The Internet Thinks Meghan Markle Has Had This Niche Surgical Procedure

The Internet Thinks Meghan Markle Has Had This Niche Surgical Procedure

    By Katie Rosseinsky Posted on 2 Nov 2018

    Now one of the most famous women in the world, Meghan Markle is subject to a level of scrutiny experienced by few others. Her every outfit change, hair style (messy bun or high ponytail?), word and gesture can instantly inspire hundreds of online headlines, but now the Internet’s collective attention has turned towards something very specific indeed. Yes, we’re talking about the slew of articles speculating as to whether or not the Duchess of Sussex has undergone surgery to correct her bunions. Sigh.

    It all started, as it so often does, with a photo, in this instance showing Meghan barefoot as she participated in a traditional powhiri welcome ceremony at Te Papiouru Marae, the Maori meeting house in Rotorua, New Zealand. With liberal use of the zoom function, social media users began to point out that the Duchess has the tiniest of marks on her left foot, similar to scarring which might suggest anti-bunion surgery. Cue a flurry of headlines discussing Meghan’s so-called ‘secret surgery.’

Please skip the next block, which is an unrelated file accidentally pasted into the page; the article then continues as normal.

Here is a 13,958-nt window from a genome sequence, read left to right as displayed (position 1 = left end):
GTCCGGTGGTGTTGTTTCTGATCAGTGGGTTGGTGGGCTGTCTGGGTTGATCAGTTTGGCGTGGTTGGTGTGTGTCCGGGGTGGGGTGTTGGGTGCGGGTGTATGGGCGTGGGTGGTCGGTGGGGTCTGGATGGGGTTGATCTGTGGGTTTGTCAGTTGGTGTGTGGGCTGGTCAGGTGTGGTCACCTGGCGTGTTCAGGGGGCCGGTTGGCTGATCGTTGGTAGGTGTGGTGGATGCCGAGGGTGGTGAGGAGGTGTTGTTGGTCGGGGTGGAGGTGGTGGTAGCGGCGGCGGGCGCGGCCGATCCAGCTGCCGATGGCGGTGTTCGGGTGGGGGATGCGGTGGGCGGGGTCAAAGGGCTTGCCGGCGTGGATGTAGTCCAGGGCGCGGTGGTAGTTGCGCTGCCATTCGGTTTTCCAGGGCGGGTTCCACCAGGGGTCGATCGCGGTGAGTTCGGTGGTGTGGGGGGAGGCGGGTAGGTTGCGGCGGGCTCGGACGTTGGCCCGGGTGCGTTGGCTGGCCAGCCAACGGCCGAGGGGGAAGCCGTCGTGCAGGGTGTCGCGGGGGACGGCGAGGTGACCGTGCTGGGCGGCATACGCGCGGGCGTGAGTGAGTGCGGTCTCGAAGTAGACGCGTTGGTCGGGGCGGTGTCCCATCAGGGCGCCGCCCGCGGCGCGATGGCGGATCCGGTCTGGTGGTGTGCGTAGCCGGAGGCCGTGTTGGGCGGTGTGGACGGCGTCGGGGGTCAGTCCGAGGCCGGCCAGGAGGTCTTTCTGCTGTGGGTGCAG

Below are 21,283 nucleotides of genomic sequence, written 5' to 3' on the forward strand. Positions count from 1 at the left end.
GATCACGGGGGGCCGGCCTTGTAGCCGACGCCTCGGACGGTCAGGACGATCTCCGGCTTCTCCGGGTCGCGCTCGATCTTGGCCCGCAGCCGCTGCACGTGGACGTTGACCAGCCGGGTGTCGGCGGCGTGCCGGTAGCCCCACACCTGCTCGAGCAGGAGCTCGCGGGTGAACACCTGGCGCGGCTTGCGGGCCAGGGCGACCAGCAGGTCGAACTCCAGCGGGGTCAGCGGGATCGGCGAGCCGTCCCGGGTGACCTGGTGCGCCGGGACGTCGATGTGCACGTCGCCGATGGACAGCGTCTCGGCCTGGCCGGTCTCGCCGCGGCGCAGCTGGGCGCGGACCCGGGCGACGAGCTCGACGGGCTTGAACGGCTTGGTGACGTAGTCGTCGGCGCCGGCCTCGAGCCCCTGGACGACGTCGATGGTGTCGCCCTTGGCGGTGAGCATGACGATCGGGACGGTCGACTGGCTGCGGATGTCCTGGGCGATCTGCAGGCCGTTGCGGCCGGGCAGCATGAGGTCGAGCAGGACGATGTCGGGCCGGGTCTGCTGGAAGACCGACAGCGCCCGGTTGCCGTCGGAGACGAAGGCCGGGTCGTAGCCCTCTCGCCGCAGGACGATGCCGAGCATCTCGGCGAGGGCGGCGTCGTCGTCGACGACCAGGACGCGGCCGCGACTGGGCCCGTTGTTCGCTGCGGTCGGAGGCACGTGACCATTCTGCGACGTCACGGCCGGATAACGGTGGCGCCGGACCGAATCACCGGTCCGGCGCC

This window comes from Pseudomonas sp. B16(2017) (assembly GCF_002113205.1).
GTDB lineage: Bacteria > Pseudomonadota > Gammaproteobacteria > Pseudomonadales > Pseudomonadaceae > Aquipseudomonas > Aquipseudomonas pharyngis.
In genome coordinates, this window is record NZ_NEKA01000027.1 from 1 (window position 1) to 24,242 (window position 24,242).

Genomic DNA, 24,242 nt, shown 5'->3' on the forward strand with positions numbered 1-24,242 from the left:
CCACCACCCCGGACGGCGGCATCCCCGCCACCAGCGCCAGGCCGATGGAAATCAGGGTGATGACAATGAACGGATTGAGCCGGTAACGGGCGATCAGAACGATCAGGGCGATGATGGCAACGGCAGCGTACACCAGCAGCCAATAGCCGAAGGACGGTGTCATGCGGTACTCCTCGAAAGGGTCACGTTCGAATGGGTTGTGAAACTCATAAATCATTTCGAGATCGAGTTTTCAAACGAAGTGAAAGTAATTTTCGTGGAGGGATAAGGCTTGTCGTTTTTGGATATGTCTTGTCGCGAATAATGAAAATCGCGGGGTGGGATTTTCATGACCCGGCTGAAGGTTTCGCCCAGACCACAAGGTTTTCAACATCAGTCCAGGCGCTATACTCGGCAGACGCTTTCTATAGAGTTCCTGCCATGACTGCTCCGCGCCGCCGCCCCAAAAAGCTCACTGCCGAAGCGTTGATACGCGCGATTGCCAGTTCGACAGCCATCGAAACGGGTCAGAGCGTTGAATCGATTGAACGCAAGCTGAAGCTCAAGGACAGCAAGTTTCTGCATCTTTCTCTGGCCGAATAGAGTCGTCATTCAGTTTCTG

‘Meghan’s scar is 100 percent due to open bunion surgery,’ Kumar Kunasingham, a consultant orthopaedic surgeon at BMI Shirley Oaks hospital told The Sun. ‘While the scar is only four-five cm long, this type of surgery can be very painful and it can take up to three months before patients can wear heels again.’

    ‘In 2015, you can see her scar is still pink, yet she’s deliberately chosen heels that don’t rub on the area. There’s also a lot of give and room in her shoes and I imagine it’s all because of her bunion surgery,’ he continued, perhaps referring to those much-analysed photos of Meghan wearing shoes that appeared a size too big for her this summer.

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    If you’re not already aware, bunions are small, often painful lumps on the side of the feet; they’re thought to be hereditary, but are exacerbated by wearing tight shoes with high heels. So, why are these headlines acting like bunion surgery is something controversial or shameful? The procedure is, after all, the only way to treat the condition - and who are we to criticise Meghan for making a personal choice about her health?

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